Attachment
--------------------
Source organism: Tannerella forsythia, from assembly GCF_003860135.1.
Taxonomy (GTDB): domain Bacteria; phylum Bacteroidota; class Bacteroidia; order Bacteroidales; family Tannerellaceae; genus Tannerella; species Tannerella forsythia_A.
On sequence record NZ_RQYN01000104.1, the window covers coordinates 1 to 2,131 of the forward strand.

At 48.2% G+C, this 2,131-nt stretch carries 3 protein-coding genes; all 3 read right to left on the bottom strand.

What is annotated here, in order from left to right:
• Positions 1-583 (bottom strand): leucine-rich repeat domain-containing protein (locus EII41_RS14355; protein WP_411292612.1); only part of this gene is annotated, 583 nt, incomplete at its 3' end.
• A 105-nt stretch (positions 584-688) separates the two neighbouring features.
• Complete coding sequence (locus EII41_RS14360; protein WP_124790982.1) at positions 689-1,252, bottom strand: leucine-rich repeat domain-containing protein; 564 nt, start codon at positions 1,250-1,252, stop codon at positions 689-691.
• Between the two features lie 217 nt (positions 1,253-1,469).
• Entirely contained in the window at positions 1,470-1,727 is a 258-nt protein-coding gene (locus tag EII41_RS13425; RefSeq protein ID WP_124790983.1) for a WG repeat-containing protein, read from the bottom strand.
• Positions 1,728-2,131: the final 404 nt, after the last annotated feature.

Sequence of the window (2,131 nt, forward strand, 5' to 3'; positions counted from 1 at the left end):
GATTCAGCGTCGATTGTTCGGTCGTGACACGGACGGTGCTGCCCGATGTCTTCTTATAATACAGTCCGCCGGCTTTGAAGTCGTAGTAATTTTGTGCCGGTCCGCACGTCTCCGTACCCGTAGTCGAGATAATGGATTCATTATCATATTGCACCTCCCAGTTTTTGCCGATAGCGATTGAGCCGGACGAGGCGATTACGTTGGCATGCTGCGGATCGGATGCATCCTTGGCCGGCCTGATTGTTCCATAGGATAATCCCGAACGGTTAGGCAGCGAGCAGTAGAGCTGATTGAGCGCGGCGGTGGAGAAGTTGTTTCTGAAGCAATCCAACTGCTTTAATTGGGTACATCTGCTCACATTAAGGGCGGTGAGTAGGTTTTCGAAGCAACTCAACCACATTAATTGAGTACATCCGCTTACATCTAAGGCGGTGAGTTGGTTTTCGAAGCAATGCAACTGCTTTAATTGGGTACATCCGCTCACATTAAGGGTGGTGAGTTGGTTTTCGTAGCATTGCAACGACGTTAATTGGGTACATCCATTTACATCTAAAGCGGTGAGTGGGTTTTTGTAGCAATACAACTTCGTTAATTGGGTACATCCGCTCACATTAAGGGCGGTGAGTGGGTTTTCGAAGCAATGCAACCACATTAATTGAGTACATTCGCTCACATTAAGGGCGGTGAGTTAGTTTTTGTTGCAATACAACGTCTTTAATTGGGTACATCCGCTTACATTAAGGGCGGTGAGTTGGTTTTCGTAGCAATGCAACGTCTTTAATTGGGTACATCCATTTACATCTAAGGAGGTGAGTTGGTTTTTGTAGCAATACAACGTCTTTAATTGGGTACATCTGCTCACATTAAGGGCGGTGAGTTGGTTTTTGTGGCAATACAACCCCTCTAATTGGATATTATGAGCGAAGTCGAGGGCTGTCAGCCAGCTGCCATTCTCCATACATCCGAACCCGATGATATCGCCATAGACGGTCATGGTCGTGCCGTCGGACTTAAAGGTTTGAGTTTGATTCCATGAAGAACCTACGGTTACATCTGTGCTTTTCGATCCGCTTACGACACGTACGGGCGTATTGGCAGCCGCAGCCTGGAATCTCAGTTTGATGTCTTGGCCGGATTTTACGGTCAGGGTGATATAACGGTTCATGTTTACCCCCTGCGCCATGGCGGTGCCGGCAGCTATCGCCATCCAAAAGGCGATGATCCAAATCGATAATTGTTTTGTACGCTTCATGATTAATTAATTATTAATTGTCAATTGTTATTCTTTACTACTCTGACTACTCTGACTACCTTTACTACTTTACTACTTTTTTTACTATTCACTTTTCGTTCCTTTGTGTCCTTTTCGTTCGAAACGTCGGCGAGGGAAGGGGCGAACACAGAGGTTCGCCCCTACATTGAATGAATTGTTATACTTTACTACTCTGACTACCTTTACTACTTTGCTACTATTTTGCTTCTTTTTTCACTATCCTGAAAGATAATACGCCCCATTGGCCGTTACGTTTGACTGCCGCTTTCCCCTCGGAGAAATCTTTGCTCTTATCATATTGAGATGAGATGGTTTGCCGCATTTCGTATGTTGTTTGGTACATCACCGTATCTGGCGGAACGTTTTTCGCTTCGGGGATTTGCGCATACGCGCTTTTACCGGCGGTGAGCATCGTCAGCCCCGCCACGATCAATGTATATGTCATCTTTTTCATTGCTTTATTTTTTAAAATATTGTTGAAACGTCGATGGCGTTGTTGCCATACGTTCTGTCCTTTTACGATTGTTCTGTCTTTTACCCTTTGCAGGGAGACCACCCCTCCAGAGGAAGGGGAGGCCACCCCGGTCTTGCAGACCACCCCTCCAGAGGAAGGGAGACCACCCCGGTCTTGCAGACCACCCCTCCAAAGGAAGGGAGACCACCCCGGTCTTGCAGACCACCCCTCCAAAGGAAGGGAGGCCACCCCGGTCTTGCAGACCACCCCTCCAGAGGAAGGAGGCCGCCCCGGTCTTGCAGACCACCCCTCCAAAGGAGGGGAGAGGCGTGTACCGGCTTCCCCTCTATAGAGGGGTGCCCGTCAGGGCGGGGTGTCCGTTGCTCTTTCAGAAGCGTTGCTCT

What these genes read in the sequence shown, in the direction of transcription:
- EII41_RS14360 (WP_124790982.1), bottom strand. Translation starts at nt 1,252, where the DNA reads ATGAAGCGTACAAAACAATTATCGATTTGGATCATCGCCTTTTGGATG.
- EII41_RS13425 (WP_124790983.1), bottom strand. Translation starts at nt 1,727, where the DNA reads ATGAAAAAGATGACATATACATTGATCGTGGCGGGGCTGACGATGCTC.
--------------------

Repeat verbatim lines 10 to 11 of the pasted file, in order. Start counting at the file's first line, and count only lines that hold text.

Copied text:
• Entirely contained in the window at positions 1,470-1,727 is a 258-nt protein-coding gene (locus tag EII41_RS13425; RefSeq protein ID WP_124790983.1) for a WG repeat-containing protein, read from the bottom strand.
• Positions 1,728-2,131: the final 404 nt, after the last annotated feature.